The series is nearly as old as Villanova basketball itself.  The Wildcats launched their program under Michael Saxe in 1920-21; the Wildcats met the Dragons for a home-and-home series, in just their fourth series of intercollegiate play.  On February 6, 1924, the host Wildcats defeated Drexel, 29-25; on March 5, in the return game at Drexel, the Wildcats swept the series, triumphing 25-22.

With two close games, the teams probably decided that it was worth facing each other the following season.  However, the game was incredibly lopsided; on March 7, 1925, the Wildcats genuinely slew the Dragons, by a 50-11 score (not a typo).  Perhaps due to this inequity, the series then lay dormant, until the 1950s.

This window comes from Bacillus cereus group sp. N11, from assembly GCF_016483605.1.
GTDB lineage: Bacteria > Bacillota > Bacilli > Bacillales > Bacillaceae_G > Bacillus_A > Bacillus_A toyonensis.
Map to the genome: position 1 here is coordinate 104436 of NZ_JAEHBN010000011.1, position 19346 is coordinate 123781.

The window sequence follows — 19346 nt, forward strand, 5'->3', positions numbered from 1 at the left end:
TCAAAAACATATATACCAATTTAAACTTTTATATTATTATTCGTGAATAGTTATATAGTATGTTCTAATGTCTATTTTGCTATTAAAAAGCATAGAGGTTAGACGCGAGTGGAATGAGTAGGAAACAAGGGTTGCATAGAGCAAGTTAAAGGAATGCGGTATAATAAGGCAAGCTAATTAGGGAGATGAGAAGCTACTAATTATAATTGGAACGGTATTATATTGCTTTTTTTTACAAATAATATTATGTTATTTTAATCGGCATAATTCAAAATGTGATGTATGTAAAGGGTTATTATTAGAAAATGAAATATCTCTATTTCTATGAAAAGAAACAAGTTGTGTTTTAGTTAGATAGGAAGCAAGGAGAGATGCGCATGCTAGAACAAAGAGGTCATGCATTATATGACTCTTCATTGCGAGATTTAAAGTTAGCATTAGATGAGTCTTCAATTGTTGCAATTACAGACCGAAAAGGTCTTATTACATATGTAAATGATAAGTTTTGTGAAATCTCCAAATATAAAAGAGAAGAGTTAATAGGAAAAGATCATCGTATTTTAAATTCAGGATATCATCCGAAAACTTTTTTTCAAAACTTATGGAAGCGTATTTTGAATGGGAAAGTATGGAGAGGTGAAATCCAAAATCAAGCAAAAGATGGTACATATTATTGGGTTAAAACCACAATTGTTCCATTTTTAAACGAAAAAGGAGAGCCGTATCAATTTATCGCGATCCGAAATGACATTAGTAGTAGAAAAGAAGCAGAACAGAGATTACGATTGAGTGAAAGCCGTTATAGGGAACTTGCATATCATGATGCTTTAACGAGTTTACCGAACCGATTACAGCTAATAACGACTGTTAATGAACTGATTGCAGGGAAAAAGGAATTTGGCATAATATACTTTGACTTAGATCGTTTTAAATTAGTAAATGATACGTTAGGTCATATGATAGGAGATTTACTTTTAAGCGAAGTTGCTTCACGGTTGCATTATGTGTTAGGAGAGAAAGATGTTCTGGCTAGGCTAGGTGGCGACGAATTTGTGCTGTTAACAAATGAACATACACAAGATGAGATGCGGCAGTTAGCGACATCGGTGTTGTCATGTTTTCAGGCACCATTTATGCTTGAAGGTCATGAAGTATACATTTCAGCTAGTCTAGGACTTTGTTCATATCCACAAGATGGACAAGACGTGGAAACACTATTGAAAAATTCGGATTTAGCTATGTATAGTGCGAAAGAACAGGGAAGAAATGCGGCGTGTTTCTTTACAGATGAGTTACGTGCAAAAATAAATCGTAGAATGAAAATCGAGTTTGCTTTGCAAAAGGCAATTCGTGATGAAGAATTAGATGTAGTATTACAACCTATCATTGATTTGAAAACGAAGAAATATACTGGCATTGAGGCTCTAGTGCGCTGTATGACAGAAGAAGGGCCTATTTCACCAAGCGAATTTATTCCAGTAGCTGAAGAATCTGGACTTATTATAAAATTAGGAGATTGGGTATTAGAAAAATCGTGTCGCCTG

The series was revived for four years during that decade, with two home-and-home series.  The Wildcats managed to win all four, now 7-0 against Drexel.  The fourth and final game was on January 21, 1959, @ Drexel.  The Wildcats cruised to a 62-46 victory.

For reasons which aren't entirely clear, the series ended for the next two decades.  The formation of the Big Five in 1955-56 may have had something to do with it, although Villanova was still playing Drexel in the third and fourth seasons of the Big Five.

The series resumed on February 4, 1980, after a Rip Van Winkle-esque 20 years' passage.  Rollie Massimino guided the Wildcats to a 94-76 victory @ Jake Nevin Fieldhouse.